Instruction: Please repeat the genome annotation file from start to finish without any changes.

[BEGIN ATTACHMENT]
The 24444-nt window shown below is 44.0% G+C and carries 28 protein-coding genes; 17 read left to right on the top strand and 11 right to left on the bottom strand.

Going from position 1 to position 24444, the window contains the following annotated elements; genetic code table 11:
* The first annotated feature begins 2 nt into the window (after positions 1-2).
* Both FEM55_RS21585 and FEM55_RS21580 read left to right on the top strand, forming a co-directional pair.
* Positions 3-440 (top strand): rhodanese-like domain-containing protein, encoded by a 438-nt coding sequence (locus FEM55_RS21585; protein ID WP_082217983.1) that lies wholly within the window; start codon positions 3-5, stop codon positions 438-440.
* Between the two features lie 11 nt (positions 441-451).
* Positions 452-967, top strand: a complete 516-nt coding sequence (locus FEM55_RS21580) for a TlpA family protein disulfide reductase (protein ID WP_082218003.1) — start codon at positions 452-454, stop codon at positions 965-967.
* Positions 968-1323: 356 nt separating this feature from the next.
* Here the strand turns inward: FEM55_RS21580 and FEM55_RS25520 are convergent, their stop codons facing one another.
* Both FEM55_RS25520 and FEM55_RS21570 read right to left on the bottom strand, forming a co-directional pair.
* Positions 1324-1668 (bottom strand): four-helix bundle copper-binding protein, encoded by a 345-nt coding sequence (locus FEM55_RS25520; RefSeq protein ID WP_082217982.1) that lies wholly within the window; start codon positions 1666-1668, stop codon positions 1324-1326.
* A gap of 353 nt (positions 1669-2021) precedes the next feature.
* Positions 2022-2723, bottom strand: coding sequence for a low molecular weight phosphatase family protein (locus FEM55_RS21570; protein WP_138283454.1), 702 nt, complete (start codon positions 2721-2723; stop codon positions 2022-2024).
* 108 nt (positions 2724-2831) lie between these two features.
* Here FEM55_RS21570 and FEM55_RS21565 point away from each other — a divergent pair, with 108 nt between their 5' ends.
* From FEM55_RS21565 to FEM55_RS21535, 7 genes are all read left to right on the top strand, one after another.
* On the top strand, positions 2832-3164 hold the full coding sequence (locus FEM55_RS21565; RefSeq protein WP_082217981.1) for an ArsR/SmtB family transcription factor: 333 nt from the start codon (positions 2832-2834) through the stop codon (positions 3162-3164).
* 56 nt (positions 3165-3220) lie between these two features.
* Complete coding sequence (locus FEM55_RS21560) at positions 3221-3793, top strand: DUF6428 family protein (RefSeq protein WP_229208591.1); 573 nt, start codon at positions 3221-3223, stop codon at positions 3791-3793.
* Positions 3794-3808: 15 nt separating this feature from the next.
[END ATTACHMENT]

The 24444-nt window shown below is 44.0% G+C and carries 28 protein-coding genes; 17 read left to right on the top strand and 11 right to left on the bottom strand.

Going from position 1 to position 24444, the window contains the following annotated elements; genetic code table 11:
* The first annotated feature begins 2 nt into the window (after positions 1-2).
* Both FEM55_RS21585 and FEM55_RS21580 read left to right on the top strand, forming a co-directional pair.
* Positions 3-440 (top strand): rhodanese-like domain-containing protein, encoded by a 438-nt coding sequence (locus FEM55_RS21585; protein ID WP_082217983.1) that lies wholly within the window; start codon positions 3-5, stop codon positions 438-440.
* Between the two features lie 11 nt (positions 441-451).
* Positions 452-967, top strand: a complete 516-nt coding sequence (locus FEM55_RS21580) for a TlpA family protein disulfide reductase (protein ID WP_082218003.1) — start codon at positions 452-454, stop codon at positions 965-967.
* Positions 968-1323: 356 nt separating this feature from the next.
* Here the strand turns inward: FEM55_RS21580 and FEM55_RS25520 are convergent, their stop codons facing one another.
* Both FEM55_RS25520 and FEM55_RS21570 read right to left on the bottom strand, forming a co-directional pair.
* Positions 1324-1668 (bottom strand): four-helix bundle copper-binding protein, encoded by a 345-nt coding sequence (locus FEM55_RS25520; RefSeq protein ID WP_082217982.1) that lies wholly within the window; start codon positions 1666-1668, stop codon positions 1324-1326.
* A gap of 353 nt (positions 1669-2021) precedes the next feature.
* Positions 2022-2723, bottom strand: coding sequence for a low molecular weight phosphatase family protein (locus FEM55_RS21570; protein WP_138283454.1), 702 nt, complete (start codon positions 2721-2723; stop codon positions 2022-2024).
* 108 nt (positions 2724-2831) lie between these two features.
* Here FEM55_RS21570 and FEM55_RS21565 point away from each other — a divergent pair, with 108 nt between their 5' ends.
* From FEM55_RS21565 to FEM55_RS21535, 7 genes are all read left to right on the top strand, one after another.
* On the top strand, positions 2832-3164 hold the full coding sequence (locus FEM55_RS21565; RefSeq protein WP_082217981.1) for an ArsR/SmtB family transcription factor: 333 nt from the start codon (positions 2832-2834) through the stop codon (positions 3162-3164).
* 56 nt (positions 3165-3220) lie between these two features.
* Complete coding sequence (locus FEM55_RS21560) at positions 3221-3793, top strand: DUF6428 family protein (RefSeq protein WP_229208591.1); 573 nt, start codon at positions 3221-3223, stop codon at positions 3791-3793.
* Positions 3794-3808: 15 nt separating this feature from the next.